Ices Ferry Bridge finally has its history back

MORGANTOWN — Ices Ferry Bridge, a historical landmark and a vital part of the history in Cheat Lake got its history back.

Two years ago, the historical marker for the bridge was  destroyed due to an automobile accident.  This Ices Ferry marker had been on display for many years and gave visitors to the area a brief history of the bridge.

The damaged marker actually ended up in a garage of a local resident, where it sat for months before the local West Virginia Division of Highways picked the marker up and sent it to the DOH facility.  It sat in the DOH facility for years, until that same resident thought it was important to do something.

Nine months ago, Cheat Lake residents reached out to Pokey Weiss, of the Cheat Lake Rotary.  They knew the Cheat Lake Rotary Club did  community projects and  hoped the organization could help  get the sign restored.

Since July 2017, Weiss has worked with Matthew McGrew, coordinator of Highway Historical Marker Program, and with the state Division of Culture and History in Charleston to have the marker replaced.

McGrew and Weiss believed that having a new marker built was  important to the local community and the Ices Ferry Bridge history.   That history is unique.  The first bridge was built to cross Cheat River in 1900, but an ice flow took it out in 1918.  The bridge that came to be known as the Ices Ferry Bridge was built in 1922 by the Independent Bridge Co., of Pittsburgh. It spanned the lake along Monongalia County  857.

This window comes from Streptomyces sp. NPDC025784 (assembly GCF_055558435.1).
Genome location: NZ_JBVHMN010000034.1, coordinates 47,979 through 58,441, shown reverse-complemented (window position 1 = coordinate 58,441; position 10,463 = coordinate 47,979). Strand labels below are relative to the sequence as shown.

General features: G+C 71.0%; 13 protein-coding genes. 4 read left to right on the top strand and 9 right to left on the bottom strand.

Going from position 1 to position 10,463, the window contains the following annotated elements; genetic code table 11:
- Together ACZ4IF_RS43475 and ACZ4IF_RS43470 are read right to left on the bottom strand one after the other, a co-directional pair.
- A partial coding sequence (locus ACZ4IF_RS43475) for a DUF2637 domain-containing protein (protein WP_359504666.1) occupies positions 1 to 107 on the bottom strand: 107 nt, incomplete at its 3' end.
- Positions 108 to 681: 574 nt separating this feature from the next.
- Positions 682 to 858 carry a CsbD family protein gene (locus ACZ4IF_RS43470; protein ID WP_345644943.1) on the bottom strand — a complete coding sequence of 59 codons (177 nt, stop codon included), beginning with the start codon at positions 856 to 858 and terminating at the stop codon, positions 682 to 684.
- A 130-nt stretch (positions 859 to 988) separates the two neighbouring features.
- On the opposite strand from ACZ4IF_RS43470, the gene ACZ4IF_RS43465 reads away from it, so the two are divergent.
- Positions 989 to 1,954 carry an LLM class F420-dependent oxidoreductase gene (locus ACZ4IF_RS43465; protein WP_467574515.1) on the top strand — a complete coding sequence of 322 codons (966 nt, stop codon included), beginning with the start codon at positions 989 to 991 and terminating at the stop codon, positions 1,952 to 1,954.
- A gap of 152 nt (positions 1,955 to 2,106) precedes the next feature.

Due to years of deterioration, the original bridge was dismantled and imploded in 2012, as   a more modern version with wider lanes and lighting was constructed.

The new bridge was named the Col. Garry Bowers Bridge.   Bowers was the first president and one of the founders of the Rotary Club of Cheat Lake in 1979.

On April 2, the state Division of Highways installed a brand-new marker at the end of the bridge; this will now give all visitors the chance to learn more about the bridge history as the first, and for many years, the only way to cross Cheat Lake.